5 reasons why blockchain is useless outside the money ecosystem.

5 reasons why blockchain is useless outside the money ecosystem.

Go to the profile of Trevor BlackTrevor Black

Feb 13

Despite the leitmotif claiming blockchain’s speed, it might sometimes become slow.

For the last year, we have experienced quite a few states of the Bitcoin and Ethereum blockchains when it was just 15–20 transactions per second processed. Not sure if that’s what the Satoshi was going for, so this creates quite a complexity for those who are planning to build large-scale applications because slow blockchain might result in delays and losses as it does nowadays from time to time.

Interoperability in a perspective might become an issue.

Developers call the possibility of the connection of different systems and the issues coming with it interoperability. And this is yet another thing that might cause a lot of issues in the future of the applications developed on the blockchain basis. Nowadays, when we haven’t got that many people involved in the development of dApps, we can still avoid these issues but when it will be a trend — the development of the cross-chain applications might cause some compatibility problems. This again calls for the standardization of the language and the blockchains which people of crypto are now a bit afraid of, but if the blockchain was build to be as anonymous as possible, it doesn’t mean it would stay that way.

The rising cost of mining power, the blockchain difficulty is rising.

With the average cost of electricity, it is only profitable to mine ZEC at the moment. Relatively. So, the mining business is now shifted towards the countries with low cost of electricity because mining BTC or ETH in every basement is now not as profitable as it was in 2017 or 2018. What is following the decreasing amount of mining pools and hashing power? Decreasing in speed meanwhile the difficulty of blocks is only rising. Does this cause difficulties at the moment? I would say yes, but it doesn’t have such a great impact on the users, you can always wait another few minutes to wait for your transaction to get processed, but in a perspective, if people build complicated and huge applications based on a slow network, it will result in time and money losses. Sometimes we can see this happening today with the Smart contracts based on Ethereum network.

Difficulty to update the whole system.

Another major thing that raises doubts is that blockchain itself is hard to update. That’s why we see forks happening instead of just updates rolling out. The thing is you will need to update each server keeping the history of blockchain in order for the whole network to use this update and that’s very complicated and time-consuming. No one says that there will be no resolution for such cases, but at the moment we do not have one, so those coins which are called ‘centralized’ do not have this issue, but for some reason, they are not welcomed by the cryptocurrencies society just because they are centralized. I think the centralized ones will be able to resolve issues with the dApps development faster by inventing some standards among the devs.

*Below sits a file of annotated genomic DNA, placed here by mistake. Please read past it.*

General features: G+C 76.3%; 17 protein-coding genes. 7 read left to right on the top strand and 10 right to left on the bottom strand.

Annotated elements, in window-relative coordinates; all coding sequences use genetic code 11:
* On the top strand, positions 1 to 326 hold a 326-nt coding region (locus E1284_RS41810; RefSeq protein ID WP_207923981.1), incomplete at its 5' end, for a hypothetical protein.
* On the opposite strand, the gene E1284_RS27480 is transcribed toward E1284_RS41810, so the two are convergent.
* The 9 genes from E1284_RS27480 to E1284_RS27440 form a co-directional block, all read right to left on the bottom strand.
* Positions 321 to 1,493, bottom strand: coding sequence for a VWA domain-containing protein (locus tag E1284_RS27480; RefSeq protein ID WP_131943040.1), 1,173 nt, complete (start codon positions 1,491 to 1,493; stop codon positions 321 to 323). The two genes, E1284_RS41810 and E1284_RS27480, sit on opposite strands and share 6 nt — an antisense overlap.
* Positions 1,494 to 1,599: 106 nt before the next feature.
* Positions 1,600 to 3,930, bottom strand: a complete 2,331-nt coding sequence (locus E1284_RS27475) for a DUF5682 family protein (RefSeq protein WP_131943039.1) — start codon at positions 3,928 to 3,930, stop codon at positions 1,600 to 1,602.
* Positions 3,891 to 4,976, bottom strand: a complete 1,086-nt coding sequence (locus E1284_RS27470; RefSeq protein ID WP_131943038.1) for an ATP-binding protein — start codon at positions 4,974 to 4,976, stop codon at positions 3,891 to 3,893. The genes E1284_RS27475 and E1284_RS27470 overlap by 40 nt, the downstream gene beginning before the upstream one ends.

To be regulated or not to be?

ICO. They were booming last year and as any new thing that gets such hype and getting people involved might turn against those who participate. According to the Reddit and public forums, a lot of scamming happened during the ICOs and sometimes the huge amounts of money were lost. This brings up the question if such things should be regulated officially by the government. Some people like the idea and some people don’t, but anyway, by the end of the year 2018 the hype slowly died off. These days the IPO might take place of the ICO, at least it was checked by the years of practice and people know how it actually works.

Anyway, despite the booming of cryptoсurrency not that many countries are making steps towards the adoption of the crypto and the blockchain technologies. This question raises another one: how to regulate the blockchain? Over time, each country will have to develop its own laws, and they may contradict with each other when international relations in the blockchain area are established. Then we shall need to call the international conference to come up with the universal treaties and agreements. Like any UN convention? That might work too, but will it?

In the end it is important to say, that blockchain has great perspectives not only in the financial area, but in voting system and other fields that require as much penetration and that are protected from the external influence. Blockchain security policies would work in the government procurement too so people could keep an eye on where their tax money is going to. But still, as we all can see the technology needs a bit more time to get developed and adapted by the major companies at first before making large leaps in day-to-day usage.